Orlandersmith goes back to her home in Harlem, on a stoop where so many lives have passed. Through different characters of various races, ages and sexes she uses stories told around the stoop to talk about the place in New York where she grew up. There is not much individual character development, but Stoop Stories is not about the specific individuals or the individual narratives that are being told. It is about her and the neighborhood she grew up in as a whole. Orlandersmith brings the audience back to the old days of Harlem with characters such as a heart-broken 81-year old Holocaust survivor who tells a story about when he shared a moment with Billie Holiday (the 2nd best scene), and up through stoop2 the years to the time when she was a girl fighting to escape the stoops in Spanish Harlem. In telling her own story, Orlandersmith also tells stories of other peers she grew up with who had similar aspirations but their lives don’t all share in the same happy ending she acquired.

The best part about this play is the writing; the sensual arrangement of words. The performance by Orlandersmith lives up to the script’s high standards, although the storyteller was dwarfed by the overwhelming size of the set. Orlandersmith is alone on a large stage and the backdrop is a huge oversized stoop with the authentically plain concrete exterior of a home in Harlem. The backdrop is wonderfully done and striking to look at, but it takes away from the storyteller where the attention should be focused. Orlandersmith can hold her own on stage without such a bold set. She is the type of performer that thrives when all eyes are only on her and grabs our attention through her words and the places they take us.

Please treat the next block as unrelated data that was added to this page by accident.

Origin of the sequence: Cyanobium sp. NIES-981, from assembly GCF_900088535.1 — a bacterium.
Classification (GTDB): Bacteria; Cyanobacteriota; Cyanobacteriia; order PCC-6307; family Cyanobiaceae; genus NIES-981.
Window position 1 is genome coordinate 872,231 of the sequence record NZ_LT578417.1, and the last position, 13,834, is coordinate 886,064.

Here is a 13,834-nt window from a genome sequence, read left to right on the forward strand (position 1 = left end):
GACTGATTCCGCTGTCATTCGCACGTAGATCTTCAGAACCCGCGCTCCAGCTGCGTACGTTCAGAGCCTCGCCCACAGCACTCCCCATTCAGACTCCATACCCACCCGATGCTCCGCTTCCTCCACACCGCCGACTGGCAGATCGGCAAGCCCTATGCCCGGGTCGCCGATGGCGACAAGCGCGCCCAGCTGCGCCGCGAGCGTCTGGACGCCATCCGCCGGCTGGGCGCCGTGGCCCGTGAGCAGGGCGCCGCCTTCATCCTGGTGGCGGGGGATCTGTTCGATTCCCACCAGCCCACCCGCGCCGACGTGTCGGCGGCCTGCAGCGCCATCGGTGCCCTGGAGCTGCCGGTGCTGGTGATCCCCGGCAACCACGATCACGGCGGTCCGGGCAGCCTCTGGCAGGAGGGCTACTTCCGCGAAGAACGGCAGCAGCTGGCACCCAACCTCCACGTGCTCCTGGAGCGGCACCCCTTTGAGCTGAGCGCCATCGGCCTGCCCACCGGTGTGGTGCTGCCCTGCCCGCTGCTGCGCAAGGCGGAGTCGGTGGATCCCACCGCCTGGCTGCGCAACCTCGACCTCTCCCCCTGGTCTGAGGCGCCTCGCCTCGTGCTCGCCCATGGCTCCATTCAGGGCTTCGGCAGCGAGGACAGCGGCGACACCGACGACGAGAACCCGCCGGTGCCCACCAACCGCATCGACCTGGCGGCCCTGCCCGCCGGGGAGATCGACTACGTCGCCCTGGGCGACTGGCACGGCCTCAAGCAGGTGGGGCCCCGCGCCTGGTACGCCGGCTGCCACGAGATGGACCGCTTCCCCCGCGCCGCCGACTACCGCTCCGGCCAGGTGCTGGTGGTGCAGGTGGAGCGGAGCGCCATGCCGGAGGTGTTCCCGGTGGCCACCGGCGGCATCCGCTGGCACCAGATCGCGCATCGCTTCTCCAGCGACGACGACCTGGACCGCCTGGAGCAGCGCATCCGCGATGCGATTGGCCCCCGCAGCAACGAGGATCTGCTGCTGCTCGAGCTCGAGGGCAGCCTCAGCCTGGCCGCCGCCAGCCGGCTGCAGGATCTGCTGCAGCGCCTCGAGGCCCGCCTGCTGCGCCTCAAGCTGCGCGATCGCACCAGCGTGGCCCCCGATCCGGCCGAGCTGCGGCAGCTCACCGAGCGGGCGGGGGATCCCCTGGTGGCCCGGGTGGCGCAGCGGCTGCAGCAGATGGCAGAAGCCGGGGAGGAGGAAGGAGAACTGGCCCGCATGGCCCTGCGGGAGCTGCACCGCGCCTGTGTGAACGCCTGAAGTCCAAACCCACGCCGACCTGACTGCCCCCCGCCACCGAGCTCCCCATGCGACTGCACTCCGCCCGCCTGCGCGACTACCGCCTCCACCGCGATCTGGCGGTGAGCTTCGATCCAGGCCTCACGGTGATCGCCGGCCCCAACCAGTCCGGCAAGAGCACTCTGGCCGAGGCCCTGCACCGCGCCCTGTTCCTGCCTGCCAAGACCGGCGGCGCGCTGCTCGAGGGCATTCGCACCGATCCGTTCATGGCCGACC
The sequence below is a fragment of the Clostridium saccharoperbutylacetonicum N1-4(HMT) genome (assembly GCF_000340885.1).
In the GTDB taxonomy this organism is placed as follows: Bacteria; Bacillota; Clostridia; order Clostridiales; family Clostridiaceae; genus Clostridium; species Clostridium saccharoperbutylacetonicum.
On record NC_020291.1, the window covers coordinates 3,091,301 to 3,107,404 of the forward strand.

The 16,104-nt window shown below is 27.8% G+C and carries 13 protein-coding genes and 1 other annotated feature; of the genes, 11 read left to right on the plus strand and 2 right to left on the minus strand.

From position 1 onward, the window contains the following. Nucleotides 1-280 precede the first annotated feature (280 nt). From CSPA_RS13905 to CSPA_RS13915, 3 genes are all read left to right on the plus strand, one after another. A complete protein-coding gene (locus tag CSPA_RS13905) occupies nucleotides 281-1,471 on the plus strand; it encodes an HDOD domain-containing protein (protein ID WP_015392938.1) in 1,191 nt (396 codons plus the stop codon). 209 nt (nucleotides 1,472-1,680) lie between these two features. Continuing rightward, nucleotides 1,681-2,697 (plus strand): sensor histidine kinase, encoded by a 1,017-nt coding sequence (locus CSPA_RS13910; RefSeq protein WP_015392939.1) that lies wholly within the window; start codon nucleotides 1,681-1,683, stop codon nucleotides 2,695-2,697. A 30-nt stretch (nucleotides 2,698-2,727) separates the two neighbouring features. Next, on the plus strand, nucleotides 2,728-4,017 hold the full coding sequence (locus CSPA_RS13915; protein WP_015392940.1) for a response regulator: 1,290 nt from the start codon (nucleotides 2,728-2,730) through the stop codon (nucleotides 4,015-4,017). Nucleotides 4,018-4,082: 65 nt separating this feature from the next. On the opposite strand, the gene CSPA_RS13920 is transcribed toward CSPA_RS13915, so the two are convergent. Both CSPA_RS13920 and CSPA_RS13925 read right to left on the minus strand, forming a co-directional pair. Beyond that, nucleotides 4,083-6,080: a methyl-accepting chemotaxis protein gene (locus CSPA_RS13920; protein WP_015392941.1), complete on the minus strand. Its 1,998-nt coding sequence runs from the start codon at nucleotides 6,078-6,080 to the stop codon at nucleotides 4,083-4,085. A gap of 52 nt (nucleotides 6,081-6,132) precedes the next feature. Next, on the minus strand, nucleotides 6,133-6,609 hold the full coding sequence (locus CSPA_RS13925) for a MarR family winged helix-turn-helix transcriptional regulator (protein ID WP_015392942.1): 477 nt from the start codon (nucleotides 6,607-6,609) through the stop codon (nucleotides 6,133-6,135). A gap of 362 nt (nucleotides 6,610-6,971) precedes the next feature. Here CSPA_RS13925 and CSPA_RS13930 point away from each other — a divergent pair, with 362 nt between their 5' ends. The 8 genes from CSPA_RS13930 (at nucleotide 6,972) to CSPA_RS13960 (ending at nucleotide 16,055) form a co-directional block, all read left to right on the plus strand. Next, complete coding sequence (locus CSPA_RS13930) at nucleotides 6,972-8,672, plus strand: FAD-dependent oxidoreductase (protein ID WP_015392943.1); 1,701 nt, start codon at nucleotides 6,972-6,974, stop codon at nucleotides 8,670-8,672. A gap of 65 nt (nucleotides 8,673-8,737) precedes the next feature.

The stoop is where the stories are being told between characters in the memories of Orlandersmith’s mind, but Orlandersmith steps away from the set to tell her stories to us so that she can take the audience to the places within her words. The stage has a dream-like setting created by lighting designer Keith Parham that gives one the feeling that someone larger than life is coming out at dusk to share tales directly to us. The atmosphere singles out the speaker in the beginning of the play as a storyteller, and along with the purposefully chosen music, helps create smooth transitions as Orlandersmith changes into different characters for a new point of view on Harlem. The direction of Jo Bonney moves this performance along rhythmically blending the compilation of narratives together to tell a larger story.

 

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Dael Orlandersmith’s speech is musical; a powerful dramatic spoken song. It had me rocking ‘n’ rolling to her sensual stories of the mixed-bag of lives that passed by the streets of Harlem. Stoop Stories is a deeply personal story, and Orlandersmith lets us see the emotional side of her past and how she made choices to escape the trappings of the stoops in Harlem. This is a performance most people can identify with in their own way. Everyone has “Stoop Stories,” whether they are shared around a stoop in the west side of Chicago, the backyard in the suburbs or on stage at the Goodman Theatre.

Rating: «««½

 

Stoop Stories is playing at the Goodman Theatre (Owen stage,) 160 N. Dearborn, Chicago, through October 11th

September 23, 2009 | 1 Comment More